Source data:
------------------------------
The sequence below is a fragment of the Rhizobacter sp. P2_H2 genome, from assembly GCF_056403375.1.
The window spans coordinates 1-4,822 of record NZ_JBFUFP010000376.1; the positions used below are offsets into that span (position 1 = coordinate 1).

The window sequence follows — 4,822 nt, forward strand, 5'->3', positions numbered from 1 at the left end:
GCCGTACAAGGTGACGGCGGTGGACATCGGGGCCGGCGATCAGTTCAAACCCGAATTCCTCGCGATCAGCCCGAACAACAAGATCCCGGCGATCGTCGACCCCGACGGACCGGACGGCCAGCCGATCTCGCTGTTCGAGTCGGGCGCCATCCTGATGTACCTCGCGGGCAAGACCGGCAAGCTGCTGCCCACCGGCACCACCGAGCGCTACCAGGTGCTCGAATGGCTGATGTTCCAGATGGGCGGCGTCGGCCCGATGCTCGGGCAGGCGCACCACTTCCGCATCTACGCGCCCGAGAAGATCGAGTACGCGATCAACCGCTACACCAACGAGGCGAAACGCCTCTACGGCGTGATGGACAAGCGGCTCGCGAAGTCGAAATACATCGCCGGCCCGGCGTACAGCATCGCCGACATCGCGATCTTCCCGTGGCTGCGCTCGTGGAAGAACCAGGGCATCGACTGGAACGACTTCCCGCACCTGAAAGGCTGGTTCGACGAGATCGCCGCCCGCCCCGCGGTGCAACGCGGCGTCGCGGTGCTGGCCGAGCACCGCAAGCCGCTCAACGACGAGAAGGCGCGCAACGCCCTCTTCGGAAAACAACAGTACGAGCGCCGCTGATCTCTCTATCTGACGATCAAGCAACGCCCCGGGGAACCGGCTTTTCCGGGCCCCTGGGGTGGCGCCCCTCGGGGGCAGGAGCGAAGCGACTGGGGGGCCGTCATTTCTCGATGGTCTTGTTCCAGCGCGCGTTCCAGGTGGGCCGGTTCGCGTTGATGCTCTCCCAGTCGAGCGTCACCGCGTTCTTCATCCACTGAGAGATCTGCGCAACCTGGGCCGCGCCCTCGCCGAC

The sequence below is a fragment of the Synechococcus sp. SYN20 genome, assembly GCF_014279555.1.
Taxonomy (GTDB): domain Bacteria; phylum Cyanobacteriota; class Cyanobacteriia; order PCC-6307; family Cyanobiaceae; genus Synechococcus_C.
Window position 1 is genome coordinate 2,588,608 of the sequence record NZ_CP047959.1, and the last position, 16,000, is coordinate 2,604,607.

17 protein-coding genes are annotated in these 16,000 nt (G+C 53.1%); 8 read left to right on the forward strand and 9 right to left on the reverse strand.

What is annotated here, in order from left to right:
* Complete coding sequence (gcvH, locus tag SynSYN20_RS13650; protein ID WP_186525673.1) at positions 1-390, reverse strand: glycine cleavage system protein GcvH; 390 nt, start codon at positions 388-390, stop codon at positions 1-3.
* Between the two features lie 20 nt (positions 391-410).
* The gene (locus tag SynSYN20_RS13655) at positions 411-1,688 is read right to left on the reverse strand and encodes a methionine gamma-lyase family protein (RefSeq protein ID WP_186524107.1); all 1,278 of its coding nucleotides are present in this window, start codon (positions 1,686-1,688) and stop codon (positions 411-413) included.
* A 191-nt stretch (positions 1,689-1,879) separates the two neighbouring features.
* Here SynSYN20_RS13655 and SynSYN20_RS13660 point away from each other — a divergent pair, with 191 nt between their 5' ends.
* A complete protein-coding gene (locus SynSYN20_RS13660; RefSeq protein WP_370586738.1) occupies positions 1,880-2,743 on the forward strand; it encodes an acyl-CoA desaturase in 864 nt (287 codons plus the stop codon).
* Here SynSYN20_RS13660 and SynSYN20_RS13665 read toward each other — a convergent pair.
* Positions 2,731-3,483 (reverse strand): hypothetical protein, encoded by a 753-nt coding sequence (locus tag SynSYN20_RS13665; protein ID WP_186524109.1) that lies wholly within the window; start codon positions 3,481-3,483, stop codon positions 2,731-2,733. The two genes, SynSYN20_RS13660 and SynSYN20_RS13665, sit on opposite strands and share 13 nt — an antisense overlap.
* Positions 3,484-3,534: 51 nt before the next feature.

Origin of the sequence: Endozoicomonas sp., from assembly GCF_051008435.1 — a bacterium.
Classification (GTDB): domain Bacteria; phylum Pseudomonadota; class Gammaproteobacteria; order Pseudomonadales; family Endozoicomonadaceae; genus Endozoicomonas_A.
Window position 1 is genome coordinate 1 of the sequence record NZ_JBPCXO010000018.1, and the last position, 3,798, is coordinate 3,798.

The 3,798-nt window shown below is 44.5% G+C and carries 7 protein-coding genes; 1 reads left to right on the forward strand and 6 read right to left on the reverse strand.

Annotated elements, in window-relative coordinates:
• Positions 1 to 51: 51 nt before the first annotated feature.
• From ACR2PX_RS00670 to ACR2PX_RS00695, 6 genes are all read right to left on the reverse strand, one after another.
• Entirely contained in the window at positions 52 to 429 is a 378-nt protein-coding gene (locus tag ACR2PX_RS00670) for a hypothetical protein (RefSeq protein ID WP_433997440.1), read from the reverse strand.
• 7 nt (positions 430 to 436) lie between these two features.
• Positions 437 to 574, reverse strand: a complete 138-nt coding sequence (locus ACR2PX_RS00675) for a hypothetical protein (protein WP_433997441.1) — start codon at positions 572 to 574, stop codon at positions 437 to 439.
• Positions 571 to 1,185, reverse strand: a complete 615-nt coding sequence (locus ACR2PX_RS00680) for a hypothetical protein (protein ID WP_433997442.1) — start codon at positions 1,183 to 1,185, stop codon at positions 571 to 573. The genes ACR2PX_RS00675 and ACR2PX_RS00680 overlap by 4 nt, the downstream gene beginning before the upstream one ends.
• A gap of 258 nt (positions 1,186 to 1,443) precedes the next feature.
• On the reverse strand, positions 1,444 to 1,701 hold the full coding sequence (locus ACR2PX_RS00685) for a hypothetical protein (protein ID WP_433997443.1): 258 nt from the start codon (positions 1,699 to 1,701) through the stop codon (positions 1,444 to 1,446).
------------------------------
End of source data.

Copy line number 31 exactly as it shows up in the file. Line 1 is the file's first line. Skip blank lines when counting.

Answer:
• On the reverse strand, positions 1,444 to 1,701 hold the full coding sequence (locus ACR2PX_RS00685) for a hypothetical protein (protein ID WP_433997443.1): 258 nt from the start codon (positions 1,699 to 1,701) through the stop codon (positions 1,444 to 1,446).